Looking at Cannabis Through a Cultural Lens
Western Illinois University offers a minor in cannabis that does not focus on production of the crop. But that program has now produced something – its first graduate.
Alison Coats said one of her professors brought the Cannabis & Culture program to her attention at a time when Coats was trying to decide on her minor.
The Cultural Anthropology major said the new program seemed like a good fit.
“Culture is something I’m immensely interested in,” Coats said, adding that her sister works in the cannabis industry. “I was like, cannabis with culture mixed together? This sounded like something I would absolutely love.”
Coats said the courses in the minor taught her about the medical aspects of cannabis, religious uses of the crop, socioeconomic factors related to its usage, and more.
“This minor made me have a way more open mind. I had viewpoints going into this about cannabis that were not negative, but it opened my eyes tremendously. It’s just one of those eye-opening experiences that changes you, honestly,” Coats said.
Coats said she plans to pursue a master’s degree, though she doesn't yet know what school she might attend.
Creation of the Cannabis & Culture Minor
Sarah Haynes and Heather McIlvaine-Newsad, both professors of Anthropology at WIU, worked together to develop the program.
Haynes said the idea for the minor came about as Illinois lawmakers moved to legalize adult use of cannabis in the state beginning January 1, 2020.
“This came out of something unique that Illinois did when they put together this legislation, and that was allowing certain past cannabis crimes to be expunged from the records of certain individuals. We saw this as a chance to talk about the social justice issues related to cannabis use,” Haynes said.
She said students who know more about the cultural aspects of cannabis are better prepared for cannabis-related jobs, whether at a dispensary or with a social justice or political advocacy organization.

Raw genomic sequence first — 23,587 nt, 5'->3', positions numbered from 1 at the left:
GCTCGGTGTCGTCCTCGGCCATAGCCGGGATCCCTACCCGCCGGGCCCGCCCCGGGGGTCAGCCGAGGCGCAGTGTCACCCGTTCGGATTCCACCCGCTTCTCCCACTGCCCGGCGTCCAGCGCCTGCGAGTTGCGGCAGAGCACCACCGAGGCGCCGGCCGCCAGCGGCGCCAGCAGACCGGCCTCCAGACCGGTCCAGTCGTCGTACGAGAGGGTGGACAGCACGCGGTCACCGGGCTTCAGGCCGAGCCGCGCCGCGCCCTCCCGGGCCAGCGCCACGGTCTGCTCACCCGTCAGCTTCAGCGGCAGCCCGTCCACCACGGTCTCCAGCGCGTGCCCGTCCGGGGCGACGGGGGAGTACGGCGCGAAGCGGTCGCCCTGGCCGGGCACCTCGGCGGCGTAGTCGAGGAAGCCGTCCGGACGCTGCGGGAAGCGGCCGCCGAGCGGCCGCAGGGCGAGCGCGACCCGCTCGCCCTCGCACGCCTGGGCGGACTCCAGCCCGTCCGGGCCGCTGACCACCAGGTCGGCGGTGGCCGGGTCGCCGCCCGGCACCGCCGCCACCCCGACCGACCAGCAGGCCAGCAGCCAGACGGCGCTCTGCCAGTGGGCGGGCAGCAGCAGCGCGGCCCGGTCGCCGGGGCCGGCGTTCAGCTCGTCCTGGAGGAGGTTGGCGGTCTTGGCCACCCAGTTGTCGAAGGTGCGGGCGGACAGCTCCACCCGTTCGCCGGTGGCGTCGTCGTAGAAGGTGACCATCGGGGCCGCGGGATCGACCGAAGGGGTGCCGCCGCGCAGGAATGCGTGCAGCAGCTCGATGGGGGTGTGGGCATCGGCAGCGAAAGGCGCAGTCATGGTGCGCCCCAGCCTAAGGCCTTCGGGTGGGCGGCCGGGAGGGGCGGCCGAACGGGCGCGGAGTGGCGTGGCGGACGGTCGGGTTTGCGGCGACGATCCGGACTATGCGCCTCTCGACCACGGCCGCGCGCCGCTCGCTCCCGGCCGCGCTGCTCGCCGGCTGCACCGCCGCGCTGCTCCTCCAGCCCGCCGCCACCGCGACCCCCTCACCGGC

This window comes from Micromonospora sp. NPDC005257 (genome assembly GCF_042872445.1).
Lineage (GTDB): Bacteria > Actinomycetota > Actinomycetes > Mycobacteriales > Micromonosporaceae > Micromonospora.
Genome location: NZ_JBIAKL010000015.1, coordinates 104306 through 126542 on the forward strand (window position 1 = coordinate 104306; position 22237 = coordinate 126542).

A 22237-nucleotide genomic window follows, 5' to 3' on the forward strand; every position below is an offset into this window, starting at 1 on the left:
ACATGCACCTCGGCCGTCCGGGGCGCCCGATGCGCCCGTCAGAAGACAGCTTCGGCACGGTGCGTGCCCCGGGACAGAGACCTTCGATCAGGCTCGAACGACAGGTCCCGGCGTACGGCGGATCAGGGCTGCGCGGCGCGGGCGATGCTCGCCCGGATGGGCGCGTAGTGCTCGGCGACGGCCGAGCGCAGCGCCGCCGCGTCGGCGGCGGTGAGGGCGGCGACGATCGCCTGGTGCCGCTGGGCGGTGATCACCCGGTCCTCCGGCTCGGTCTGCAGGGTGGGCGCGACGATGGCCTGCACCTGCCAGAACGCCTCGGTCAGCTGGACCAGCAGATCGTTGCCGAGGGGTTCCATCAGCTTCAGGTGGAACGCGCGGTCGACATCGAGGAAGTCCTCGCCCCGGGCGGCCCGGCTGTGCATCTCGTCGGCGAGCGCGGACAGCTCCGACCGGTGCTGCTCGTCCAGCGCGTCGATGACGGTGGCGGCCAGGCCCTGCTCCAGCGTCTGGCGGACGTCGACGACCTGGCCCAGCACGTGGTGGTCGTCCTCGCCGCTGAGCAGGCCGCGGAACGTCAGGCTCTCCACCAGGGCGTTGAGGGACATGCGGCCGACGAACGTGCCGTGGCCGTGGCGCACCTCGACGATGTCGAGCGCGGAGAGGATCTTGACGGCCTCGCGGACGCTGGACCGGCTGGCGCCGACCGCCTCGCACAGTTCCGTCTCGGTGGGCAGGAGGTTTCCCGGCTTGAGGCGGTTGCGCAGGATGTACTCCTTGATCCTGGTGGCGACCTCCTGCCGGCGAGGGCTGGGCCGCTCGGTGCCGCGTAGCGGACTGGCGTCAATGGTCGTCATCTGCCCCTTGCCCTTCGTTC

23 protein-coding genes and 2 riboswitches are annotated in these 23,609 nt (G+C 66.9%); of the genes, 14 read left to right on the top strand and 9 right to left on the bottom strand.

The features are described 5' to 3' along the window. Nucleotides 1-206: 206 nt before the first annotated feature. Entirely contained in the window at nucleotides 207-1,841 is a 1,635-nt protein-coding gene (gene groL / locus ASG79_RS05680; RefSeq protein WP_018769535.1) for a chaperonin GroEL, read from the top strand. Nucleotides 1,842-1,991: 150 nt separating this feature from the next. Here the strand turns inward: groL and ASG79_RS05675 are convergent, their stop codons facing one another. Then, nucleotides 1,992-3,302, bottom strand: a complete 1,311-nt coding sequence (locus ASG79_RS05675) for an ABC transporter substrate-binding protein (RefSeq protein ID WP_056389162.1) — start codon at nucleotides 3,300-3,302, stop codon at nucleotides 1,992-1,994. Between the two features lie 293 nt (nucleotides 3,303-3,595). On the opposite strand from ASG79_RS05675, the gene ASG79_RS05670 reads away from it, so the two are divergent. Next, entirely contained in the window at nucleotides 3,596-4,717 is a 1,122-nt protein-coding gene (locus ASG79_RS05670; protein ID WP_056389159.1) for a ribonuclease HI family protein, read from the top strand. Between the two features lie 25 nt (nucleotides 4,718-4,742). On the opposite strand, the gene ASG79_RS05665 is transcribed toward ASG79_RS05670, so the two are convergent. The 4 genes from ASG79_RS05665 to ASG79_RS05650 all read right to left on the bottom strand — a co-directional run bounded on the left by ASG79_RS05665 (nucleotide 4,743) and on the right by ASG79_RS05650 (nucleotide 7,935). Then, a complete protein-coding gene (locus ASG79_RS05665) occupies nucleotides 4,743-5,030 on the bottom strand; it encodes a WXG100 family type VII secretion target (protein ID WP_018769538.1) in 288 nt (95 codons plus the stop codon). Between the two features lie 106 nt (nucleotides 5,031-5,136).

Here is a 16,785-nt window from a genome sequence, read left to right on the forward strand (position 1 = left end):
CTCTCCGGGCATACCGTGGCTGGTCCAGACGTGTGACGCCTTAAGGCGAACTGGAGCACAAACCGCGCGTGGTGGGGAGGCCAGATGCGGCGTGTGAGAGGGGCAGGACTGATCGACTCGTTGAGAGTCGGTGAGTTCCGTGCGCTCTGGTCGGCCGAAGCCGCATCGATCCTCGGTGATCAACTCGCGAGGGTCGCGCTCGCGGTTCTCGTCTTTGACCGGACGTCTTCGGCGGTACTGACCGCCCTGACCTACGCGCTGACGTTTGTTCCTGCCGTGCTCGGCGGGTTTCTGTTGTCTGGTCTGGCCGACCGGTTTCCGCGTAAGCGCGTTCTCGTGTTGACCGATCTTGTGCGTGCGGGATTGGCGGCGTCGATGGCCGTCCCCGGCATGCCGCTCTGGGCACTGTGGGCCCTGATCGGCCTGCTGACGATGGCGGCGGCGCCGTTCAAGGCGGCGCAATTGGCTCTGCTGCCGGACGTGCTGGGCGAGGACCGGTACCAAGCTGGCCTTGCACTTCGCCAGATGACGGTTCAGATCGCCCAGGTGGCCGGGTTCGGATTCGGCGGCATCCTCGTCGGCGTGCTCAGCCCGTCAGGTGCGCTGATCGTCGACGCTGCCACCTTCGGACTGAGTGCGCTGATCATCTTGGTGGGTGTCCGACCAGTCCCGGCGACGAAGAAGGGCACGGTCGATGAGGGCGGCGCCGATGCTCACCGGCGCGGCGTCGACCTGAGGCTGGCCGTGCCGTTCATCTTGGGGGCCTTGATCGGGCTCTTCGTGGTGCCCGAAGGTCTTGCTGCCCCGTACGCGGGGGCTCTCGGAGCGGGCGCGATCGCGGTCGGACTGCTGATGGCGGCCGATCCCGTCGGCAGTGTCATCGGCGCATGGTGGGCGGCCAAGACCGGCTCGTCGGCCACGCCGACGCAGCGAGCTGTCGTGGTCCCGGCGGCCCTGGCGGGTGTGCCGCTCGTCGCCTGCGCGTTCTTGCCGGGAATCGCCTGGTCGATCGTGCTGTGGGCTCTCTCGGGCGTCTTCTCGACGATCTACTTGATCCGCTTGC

She said it would be “wonderful” to offer Cannabis & Culture as a major, but first they want to spend a few years gauging interest in the program.
McIlvaine-Newsad said the minor is designed to give students a well-rounded education about cannabis.
“There are multiple minors (at schools in the U.S.) that deal with cannabis production but they don’t deal with the interface between the plant and the people. And that’s what this minor does,” McIlvaine-Newsad said.
“It looks at all of the different kinds of variables that influence why people use or don’t use or how they use or don’t use cannabis.”
Like Haynes, McIlvaine-Newsad said the social justice aspect of the minor is especially important because anti-marijuana laws of the past were enforced mostly heavily on non-white populations.
“(We’re addressing) all different kinds of avenues that I think other programs don’t address in the same way that our program does,” she said.
Planning is underway for a Study Abroad trip to Amsterdam next spring to provide students with a perspective of how cannabis has been dealt with in another country. The Netherlands decriminalized marijuana decades ago.
Western also offers another cannabis-related minor; it’s in cannabis production. That School of Agriculture oversees that program.
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